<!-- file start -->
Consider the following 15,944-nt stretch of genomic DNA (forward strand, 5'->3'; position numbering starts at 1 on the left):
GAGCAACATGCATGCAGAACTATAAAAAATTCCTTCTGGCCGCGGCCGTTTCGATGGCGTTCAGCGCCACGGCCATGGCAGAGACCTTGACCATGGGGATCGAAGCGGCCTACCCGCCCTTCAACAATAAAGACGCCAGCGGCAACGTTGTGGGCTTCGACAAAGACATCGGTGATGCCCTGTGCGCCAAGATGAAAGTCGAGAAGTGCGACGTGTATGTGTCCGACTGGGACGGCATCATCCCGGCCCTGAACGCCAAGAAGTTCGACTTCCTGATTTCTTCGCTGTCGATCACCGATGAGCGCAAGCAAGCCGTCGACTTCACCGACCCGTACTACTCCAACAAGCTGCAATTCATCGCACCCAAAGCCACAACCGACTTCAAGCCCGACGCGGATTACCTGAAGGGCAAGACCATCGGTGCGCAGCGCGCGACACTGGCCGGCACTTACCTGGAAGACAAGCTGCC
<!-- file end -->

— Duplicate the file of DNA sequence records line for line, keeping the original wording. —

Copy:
Consider the following 15,944-nt stretch of genomic DNA (forward strand, 5'->3'; position numbering starts at 1 on the left):
GAGCAACATGCATGCAGAACTATAAAAAATTCCTTCTGGCCGCGGCCGTTTCGATGGCGTTCAGCGCCACGGCCATGGCAGAGACCTTGACCATGGGGATCGAAGCGGCCTACCCGCCCTTCAACAATAAAGACGCCAGCGGCAACGTTGTGGGCTTCGACAAAGACATCGGTGATGCCCTGTGCGCCAAGATGAAAGTCGAGAAGTGCGACGTGTATGTGTCCGACTGGGACGGCATCATCCCGGCCCTGAACGCCAAGAAGTTCGACTTCCTGATTTCTTCGCTGTCGATCACCGATGAGCGCAAGCAAGCCGTCGACTTCACCGACCCGTACTACTCCAACAAGCTGCAATTCATCGCACCCAAAGCCACAACCGACTTCAAGCCCGACGCGGATTACCTGAAGGGCAAGACCATCGGTGCGCAGCGCGCGACACTGGCCGGCACTTACCTGGAAGACAAGCTGCC